1This work analyses changes in family patterns (marital and other) and their impact at the individual and family levels in the societies of Indonesia, Malaysia, the Philippines and Singapore. For the authors, these changes reflect those that have occurred in the family institution at large as well as economic and social transformations in Insular Southeast Asia. Across these socio-culturally and economically heterogeneous societies, the finding is that marriage remains the norm for forming a new household and a prerequisite for having children.
2The strength of the work, aimed at a specialist readership, is that its analyses are based on both quantitative and qualitative data – censuses, surveys, civil registers; ethnographic studies, in-depth interviews, case studies – and its authors are from a variety of disciplines: demography, sociology and anthropology. The analyses emphasize the profound differences between countries and regions, urban and rural areas, and ethnic and socio-economic groups within countries. Moreover, the way the work is organized ensures strong argument consistency. The introductory chapter reviews the main changes in the countries’ economic structures, their rapid urbanization, how their migration and labour markets have evolved, the lengthening of female education and reorganization of women’s roles. Part I draws on quantitative data spanning the years 1961 to 2005 to present general regional trends: later marrying ages and a fall in number of marriages over the last decades, leading to lower fertility. It is important to note that despite the later mean age at marriage, teenage girls under 16 still marry, a situation that raises major public policy issues.
3Part II comprises six chapters on the situation in Indonesia, where marriage continues nearly universal: fewer than five in 100 women are single after age 40. Contrary to what has been observed for Western countries and China, many single women over age 30 have low educational attainment and are of modest socio-economic origin. This new social group, the result of urbanization and rapid industrialization as well as increased female labour market participation, is socially stigmatized.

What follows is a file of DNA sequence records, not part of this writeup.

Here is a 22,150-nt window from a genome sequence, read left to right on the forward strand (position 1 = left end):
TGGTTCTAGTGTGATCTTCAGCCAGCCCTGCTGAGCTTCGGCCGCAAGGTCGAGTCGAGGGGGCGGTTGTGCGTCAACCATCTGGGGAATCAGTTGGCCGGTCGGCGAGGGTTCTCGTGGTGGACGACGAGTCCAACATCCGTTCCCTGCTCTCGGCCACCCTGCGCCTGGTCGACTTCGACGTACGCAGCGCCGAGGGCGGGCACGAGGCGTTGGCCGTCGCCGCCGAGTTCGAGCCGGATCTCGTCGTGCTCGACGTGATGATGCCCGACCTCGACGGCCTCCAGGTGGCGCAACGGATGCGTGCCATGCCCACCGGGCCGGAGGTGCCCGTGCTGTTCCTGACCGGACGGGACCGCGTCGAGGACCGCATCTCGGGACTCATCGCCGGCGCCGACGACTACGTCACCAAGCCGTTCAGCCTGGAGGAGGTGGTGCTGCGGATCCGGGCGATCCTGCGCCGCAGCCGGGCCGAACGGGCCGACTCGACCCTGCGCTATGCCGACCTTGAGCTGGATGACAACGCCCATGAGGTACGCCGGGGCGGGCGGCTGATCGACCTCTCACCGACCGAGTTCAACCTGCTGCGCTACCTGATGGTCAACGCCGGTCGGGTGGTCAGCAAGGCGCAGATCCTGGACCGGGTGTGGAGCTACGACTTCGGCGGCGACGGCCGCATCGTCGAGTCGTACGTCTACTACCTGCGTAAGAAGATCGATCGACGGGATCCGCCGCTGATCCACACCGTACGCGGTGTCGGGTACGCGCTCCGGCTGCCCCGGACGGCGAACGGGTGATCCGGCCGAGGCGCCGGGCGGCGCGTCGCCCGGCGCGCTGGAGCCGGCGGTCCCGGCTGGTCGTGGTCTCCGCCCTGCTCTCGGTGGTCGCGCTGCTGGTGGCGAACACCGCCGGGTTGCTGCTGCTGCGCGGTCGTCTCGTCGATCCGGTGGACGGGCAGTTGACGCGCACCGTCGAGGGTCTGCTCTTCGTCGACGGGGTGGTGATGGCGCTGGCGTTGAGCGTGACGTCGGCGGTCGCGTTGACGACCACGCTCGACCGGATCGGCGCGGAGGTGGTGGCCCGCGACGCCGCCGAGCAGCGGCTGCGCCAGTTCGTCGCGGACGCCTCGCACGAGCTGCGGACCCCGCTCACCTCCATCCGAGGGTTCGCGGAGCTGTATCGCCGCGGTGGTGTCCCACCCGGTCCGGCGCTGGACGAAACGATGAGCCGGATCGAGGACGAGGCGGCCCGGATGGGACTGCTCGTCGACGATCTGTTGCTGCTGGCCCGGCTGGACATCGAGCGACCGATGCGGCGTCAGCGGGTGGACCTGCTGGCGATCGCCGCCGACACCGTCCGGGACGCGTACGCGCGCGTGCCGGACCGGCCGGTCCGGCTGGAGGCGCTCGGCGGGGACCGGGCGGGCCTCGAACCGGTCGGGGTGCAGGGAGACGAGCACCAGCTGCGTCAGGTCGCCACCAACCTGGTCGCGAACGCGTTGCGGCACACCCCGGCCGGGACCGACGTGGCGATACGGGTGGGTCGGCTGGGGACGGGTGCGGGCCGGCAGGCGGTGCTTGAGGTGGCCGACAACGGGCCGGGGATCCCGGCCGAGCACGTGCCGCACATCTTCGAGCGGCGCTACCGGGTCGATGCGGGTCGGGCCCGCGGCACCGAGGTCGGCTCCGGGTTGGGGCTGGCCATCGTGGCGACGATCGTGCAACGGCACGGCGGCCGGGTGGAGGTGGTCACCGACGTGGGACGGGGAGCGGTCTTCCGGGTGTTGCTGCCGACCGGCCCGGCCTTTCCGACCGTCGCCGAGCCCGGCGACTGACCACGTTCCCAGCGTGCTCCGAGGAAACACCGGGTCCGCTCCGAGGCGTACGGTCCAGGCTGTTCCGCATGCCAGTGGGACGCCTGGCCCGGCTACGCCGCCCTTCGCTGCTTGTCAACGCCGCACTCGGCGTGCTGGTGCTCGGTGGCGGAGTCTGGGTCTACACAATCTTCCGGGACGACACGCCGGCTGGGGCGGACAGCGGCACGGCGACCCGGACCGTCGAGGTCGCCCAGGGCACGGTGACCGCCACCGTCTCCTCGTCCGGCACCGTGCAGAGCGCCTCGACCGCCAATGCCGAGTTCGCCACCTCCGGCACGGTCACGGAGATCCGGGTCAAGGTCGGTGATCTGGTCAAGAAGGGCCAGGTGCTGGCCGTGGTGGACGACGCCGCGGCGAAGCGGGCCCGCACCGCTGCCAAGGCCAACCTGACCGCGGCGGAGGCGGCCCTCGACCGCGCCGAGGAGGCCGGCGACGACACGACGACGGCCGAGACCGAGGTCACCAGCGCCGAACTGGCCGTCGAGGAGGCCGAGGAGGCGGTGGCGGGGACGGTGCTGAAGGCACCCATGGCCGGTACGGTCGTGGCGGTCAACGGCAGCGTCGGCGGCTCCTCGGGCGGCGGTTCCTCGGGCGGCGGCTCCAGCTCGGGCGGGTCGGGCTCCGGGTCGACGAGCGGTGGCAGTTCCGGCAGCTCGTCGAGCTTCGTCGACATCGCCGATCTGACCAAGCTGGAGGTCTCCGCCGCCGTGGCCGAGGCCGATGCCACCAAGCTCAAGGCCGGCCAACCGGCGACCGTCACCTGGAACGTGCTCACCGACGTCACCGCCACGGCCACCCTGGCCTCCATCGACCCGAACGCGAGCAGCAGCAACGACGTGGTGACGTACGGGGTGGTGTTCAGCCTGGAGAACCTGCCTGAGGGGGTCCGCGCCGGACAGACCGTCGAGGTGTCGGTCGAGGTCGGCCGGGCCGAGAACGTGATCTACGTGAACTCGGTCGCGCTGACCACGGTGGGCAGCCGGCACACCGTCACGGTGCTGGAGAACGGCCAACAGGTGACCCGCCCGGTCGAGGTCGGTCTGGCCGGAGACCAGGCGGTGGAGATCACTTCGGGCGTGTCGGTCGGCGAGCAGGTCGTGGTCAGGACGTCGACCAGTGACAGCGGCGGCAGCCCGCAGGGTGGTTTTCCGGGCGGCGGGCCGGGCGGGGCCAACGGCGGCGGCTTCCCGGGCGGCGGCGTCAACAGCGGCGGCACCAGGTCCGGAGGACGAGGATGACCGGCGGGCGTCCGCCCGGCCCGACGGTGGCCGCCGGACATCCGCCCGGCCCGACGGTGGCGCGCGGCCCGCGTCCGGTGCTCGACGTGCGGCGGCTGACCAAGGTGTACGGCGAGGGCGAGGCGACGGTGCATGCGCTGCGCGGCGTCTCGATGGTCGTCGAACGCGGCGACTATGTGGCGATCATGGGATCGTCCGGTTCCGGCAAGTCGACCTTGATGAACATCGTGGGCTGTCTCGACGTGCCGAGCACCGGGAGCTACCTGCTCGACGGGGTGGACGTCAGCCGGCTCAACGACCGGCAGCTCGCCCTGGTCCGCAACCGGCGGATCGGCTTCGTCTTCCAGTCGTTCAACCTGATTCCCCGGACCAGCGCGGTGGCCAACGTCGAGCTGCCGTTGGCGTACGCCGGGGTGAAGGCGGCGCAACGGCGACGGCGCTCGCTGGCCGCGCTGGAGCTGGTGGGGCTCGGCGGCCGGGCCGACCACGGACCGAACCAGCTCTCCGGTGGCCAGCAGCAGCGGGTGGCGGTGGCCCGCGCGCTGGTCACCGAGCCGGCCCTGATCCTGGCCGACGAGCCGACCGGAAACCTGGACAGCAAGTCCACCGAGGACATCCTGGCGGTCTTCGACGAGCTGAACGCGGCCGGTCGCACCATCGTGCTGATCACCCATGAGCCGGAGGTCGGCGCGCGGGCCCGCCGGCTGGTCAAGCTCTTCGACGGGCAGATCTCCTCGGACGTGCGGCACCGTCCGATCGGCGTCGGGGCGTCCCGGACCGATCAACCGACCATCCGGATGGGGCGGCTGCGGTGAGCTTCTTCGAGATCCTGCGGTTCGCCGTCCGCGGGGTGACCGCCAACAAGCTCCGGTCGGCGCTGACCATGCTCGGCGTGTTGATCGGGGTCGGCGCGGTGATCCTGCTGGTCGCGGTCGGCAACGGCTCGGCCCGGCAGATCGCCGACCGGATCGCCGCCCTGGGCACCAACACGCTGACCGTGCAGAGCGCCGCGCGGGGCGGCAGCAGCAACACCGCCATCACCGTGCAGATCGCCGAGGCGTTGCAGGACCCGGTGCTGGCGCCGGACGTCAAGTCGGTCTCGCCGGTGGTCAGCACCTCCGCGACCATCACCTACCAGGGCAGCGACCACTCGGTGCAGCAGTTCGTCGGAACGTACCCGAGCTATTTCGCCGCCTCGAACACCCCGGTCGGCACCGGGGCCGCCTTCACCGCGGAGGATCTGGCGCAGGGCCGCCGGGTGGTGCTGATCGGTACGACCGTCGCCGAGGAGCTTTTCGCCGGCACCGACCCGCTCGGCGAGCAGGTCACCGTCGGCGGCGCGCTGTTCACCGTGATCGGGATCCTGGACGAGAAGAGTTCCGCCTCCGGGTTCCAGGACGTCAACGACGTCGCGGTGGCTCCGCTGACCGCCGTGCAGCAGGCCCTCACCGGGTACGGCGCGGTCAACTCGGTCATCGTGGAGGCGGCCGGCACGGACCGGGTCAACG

4The four chapters of Part III examine marriage patterns and trends in Malaysia, showing among other things that later marrying age, singlehood, and divorce are now more matters of personal choice.
5The last part of the book focuses on the Philippines and Singapore. In the Philippines, members of the most disadvantaged socio-economic groups marry latest and cohabit outside formal union more often than others groups. However, their dearest hope is to marry as soon as they have the financial resources, to put an end to the social stigma attaching to cohabitation. In Singapore, having children outside marriage is sanctioned with particular severity while the rising marriage age and singlehood directly impact on fertility. To counter these trends, the government authorities have implemented a set of pro-birth, pro-family measures. Educated, economically independent women no longer perceive of marriage as a necessity but as desirable if they meet the “right person,” a man with whom they will be able to construct an equal relationship. Social hypergamy is no longer the rule for women, whose own educational level has been continuously rising. The trend is toward partners with the same educational level, a situation that could stabilize and perhaps reduce the number of unmarried university-educated women.
6This book is of considerable interest, not least for the new data it contains on marriage dynamics in Southeast Asia. It would be interesting to compare its findings with those on China, Taiwan, South Korea and Japan, and to relate the book’s analyses to the theory of individualization, as Tey Nai Peng does somewhat obliquely in Chapter 10.